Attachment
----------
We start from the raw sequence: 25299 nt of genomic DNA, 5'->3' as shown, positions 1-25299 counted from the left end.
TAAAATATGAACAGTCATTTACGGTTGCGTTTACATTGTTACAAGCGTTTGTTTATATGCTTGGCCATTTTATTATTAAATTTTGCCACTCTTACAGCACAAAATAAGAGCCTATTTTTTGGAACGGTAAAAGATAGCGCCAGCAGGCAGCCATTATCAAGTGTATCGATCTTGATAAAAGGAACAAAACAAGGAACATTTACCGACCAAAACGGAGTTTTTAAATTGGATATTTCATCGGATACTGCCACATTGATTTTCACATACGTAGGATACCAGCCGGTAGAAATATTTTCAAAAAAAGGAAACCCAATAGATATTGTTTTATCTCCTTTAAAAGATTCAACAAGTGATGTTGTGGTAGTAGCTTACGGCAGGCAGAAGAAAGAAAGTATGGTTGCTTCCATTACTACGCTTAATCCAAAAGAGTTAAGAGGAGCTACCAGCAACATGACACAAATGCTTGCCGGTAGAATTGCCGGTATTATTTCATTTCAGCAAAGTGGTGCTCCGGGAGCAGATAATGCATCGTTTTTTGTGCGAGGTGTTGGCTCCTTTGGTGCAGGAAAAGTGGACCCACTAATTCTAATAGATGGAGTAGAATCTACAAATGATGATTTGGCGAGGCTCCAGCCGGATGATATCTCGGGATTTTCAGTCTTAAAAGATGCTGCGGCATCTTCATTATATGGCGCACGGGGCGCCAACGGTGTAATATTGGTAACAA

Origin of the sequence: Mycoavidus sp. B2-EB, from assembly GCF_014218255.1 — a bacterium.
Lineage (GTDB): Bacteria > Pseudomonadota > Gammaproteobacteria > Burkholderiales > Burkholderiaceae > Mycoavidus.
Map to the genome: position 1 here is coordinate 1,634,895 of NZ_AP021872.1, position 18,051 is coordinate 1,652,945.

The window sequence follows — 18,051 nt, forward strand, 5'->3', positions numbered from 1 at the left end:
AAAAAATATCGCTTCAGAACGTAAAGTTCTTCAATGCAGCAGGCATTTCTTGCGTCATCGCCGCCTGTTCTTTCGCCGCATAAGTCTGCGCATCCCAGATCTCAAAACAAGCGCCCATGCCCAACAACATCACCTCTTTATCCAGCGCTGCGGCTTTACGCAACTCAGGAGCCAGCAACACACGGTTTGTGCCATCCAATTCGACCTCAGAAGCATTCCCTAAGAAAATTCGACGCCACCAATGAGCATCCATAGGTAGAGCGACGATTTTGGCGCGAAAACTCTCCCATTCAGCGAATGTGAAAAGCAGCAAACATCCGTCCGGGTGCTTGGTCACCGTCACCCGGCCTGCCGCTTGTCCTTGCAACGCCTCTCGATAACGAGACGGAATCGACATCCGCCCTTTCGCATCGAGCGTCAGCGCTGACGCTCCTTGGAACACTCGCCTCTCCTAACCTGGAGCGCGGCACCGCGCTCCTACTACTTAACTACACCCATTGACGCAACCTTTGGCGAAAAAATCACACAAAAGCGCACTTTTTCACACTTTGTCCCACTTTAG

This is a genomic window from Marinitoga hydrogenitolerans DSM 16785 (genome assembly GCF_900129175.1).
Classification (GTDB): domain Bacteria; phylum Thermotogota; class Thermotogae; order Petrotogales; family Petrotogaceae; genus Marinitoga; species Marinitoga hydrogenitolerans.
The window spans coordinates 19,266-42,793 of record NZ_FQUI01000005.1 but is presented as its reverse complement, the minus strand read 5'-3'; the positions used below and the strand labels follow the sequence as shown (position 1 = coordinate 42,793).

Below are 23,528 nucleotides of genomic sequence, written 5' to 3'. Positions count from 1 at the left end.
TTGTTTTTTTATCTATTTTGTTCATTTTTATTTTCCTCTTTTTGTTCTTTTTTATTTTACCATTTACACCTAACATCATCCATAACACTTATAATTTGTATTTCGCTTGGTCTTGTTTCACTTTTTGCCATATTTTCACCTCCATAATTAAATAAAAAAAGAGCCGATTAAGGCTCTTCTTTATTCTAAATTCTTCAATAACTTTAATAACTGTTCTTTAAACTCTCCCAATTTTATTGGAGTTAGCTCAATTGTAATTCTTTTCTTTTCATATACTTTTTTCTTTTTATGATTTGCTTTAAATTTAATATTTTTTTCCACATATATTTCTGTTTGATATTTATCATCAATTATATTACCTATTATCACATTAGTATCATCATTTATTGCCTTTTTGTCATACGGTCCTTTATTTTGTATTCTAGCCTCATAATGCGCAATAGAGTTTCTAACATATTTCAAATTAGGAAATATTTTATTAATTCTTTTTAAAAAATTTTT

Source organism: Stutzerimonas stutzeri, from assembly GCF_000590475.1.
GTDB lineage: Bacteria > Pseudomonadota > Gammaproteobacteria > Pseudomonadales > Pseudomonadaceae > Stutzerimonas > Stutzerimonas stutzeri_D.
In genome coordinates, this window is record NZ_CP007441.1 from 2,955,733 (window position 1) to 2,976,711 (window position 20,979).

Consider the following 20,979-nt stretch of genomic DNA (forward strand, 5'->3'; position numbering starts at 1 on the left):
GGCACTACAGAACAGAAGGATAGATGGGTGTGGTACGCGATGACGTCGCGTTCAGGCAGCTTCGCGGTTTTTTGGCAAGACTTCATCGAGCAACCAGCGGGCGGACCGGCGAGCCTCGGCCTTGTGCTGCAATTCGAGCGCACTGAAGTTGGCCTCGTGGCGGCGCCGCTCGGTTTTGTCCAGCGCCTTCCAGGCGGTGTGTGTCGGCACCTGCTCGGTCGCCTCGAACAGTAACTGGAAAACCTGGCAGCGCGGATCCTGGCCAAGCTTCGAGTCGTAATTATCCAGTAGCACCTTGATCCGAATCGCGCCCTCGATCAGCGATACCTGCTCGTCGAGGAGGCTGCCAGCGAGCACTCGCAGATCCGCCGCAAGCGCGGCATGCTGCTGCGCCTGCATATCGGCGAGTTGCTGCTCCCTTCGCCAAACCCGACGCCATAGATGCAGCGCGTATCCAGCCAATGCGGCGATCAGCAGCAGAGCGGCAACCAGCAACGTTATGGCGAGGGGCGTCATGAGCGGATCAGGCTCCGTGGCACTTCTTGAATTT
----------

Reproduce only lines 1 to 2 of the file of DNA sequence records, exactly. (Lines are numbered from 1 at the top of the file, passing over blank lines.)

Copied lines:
We start from the raw sequence: 25299 nt of genomic DNA, 5'->3' as shown, positions 1-25299 counted from the left end.
TAAAATATGAACAGTCATTTACGGTTGCGTTTACATTGTTACAAGCGTTTGTTTATATGCTTGGCCATTTTATTATTAAATTTTGCCACTCTTACAGCACAAAATAAGAGCCTATTTTTTGGAACGGTAAAAGATAGCGCCAGCAGGCAGCCATTATCAAGTGTATCGATCTTGATAAAAGGAACAAAACAAGGAACATTTACCGACCAAAACGGAGTTTTTAAATTGGATATTTCATCGGATACTGCCACATTGATTTTCACATACGTAGGATACCAGCCGGTAGAAATATTTTCAAAAAAAGGAAACCCAATAGATATTGTTTTATCTCCTTTAAAAGATTCAACAAGTGATGTTGTGGTAGTAGCTTACGGCAGGCAGAAGAAAGAAAGTATGGTTGCTTCCATTACTACGCTTAATCCAAAAGAGTTAAGAGGAGCTACCAGCAACATGACACAAATGCTTGCCGGTAGAATTGCCGGTATTATTTCATTTCAGCAAAGTGGTGCTCCGGGAGCAGATAATGCATCGTTTTTTGTGCGAGGTGTTGGCTCCTTTGGTGCAGGAAAAGTGGACCCACTAATTCTAATAGATGGAGTAGAATCTACAAATGATGATTTGGCGAGGCTCCAGCCGGATGATATCTCGGGATTTTCAGTCTTAAAAGATGCTGCGGCATCTTCATTATATGGCGCACGGGGCGCCAACGGTGTAATATTGGTAACAA